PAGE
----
Akin is an indulged playboy from an affluent family who accidentally meets an interesting beauty in an unpredictable place. Nkem is a beautiful, confident but unusual young lady who devotes herself to her work as a community volunteer in the belly of the city’s worst slum. Their encounter drags them both into a whirlwind experience that unravels their world.
7. Green White Green Dir. Abba Makama, Nigeria, 2016, 102 min Trailer
A group of young bohemian artists hang out and search for direction in their lives in the stagnant months leading up to the beginning of their university studies, in this richly textured and frequently funny look at Lagos’ new generation. Hip, modern, and bursting with creative energy, this is the look of young Lagos. Uzoma and his friends are on the cusp of adulthood, feeling directionless in those stagnant months before the beginning of their university studies. They spend their days playing videogames or competing in impromptu yab-offs, improvised insult matches where the quip that gets the most laughs determines the winner. They’re conscious of the varied cultures of Nigeria’s Igbo, Hausa, and Yoruba ethnic groups, but they’re as likely to play those for laughs as for beef.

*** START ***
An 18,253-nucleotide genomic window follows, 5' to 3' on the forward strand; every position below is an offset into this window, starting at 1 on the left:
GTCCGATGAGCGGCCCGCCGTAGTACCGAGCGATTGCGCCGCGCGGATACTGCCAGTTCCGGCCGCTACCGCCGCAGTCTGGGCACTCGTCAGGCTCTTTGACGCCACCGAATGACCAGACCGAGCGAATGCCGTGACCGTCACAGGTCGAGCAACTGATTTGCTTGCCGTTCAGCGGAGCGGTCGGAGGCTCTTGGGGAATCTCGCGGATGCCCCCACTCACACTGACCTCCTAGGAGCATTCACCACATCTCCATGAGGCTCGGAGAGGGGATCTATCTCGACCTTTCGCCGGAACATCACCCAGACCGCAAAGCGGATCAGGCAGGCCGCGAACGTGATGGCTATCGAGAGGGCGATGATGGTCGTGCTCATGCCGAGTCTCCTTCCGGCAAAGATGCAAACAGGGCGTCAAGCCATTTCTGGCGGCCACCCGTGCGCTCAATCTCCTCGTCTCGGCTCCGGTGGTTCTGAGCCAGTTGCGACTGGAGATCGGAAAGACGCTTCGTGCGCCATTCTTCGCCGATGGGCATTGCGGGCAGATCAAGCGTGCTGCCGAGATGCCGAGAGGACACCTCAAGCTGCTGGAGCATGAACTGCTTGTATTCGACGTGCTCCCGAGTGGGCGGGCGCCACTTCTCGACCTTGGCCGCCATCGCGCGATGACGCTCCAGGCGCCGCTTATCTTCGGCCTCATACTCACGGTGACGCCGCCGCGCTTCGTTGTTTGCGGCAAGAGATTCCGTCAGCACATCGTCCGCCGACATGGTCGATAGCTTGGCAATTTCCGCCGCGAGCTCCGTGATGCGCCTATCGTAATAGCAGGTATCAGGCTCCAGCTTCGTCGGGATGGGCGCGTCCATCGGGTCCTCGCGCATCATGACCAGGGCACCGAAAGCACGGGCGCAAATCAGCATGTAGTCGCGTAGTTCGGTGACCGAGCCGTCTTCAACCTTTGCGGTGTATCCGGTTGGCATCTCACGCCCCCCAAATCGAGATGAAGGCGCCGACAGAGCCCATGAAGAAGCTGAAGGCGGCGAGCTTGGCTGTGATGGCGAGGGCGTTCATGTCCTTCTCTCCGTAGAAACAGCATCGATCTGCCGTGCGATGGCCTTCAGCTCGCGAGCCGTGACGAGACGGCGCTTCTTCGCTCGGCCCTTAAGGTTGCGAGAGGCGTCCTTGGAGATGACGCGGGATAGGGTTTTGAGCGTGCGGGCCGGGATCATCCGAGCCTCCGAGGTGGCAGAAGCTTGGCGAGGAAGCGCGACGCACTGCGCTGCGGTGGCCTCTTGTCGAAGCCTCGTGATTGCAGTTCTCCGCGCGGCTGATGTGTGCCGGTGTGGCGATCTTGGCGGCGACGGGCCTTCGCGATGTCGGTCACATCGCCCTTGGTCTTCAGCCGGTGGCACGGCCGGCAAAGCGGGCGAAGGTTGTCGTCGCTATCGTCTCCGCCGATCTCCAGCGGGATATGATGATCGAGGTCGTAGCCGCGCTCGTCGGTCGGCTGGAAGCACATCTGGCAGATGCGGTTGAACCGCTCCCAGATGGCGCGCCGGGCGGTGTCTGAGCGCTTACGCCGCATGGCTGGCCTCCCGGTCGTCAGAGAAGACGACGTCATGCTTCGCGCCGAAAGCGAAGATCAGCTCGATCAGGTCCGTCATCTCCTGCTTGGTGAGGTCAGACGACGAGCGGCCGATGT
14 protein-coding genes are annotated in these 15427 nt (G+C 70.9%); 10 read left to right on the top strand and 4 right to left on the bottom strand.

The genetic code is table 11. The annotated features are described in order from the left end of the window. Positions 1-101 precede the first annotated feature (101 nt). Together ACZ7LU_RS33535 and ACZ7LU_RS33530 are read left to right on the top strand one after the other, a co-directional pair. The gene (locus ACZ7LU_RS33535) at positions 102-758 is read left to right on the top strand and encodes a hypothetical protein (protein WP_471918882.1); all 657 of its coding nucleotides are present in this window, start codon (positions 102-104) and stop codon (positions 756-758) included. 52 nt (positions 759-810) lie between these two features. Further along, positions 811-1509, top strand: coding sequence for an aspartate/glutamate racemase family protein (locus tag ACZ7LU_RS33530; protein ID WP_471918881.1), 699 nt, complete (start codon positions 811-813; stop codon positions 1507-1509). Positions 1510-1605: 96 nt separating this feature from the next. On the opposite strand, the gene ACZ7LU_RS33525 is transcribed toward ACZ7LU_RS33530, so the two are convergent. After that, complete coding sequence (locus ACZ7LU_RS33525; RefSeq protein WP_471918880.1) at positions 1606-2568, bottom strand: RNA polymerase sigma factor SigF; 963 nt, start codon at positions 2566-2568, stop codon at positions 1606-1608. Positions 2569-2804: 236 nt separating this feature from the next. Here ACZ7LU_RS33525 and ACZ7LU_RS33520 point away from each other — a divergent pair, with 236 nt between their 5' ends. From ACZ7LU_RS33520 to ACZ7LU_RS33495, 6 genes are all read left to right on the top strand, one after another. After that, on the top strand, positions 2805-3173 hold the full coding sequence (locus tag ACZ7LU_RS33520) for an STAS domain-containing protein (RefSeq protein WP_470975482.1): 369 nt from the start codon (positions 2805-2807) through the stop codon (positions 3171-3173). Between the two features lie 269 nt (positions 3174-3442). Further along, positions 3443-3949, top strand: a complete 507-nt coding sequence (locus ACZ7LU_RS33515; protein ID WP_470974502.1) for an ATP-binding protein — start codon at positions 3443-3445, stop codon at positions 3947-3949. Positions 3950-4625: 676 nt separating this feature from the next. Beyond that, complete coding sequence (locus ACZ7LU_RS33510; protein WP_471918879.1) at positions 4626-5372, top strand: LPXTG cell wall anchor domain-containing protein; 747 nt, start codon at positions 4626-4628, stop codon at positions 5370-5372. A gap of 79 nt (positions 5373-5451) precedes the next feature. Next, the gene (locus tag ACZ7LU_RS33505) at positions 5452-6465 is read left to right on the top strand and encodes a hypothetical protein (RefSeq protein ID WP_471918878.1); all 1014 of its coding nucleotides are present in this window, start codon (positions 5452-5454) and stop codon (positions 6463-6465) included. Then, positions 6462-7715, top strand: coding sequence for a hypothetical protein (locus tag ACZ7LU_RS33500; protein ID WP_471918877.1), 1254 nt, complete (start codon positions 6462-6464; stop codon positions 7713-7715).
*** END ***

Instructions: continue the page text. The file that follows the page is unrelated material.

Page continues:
These young bohemians are also artists: painters and filmmakers looking to hone their crafts and tap into their own reservoirs of inspiration. Self-taught painter Uzoma struggles to sell his work on the street, and will readily wait all day at a local art gallery for a chance to speak with the owner. Baba experiments with his first short film, even if the set is just his own backyard. If inexperience is a barrier, then persistence and fearless ambition are their secret weapons. It’s a can-do way of life that feels perfectly Lagosian; these guys are right at home in this city whose population of 21 million is always on the go. Richly textured, funny, and a bit cheeky, Green White Green presents a cityscape reminiscent of a Spike Lee joint, with its vivid colours and vivacious inhabitants.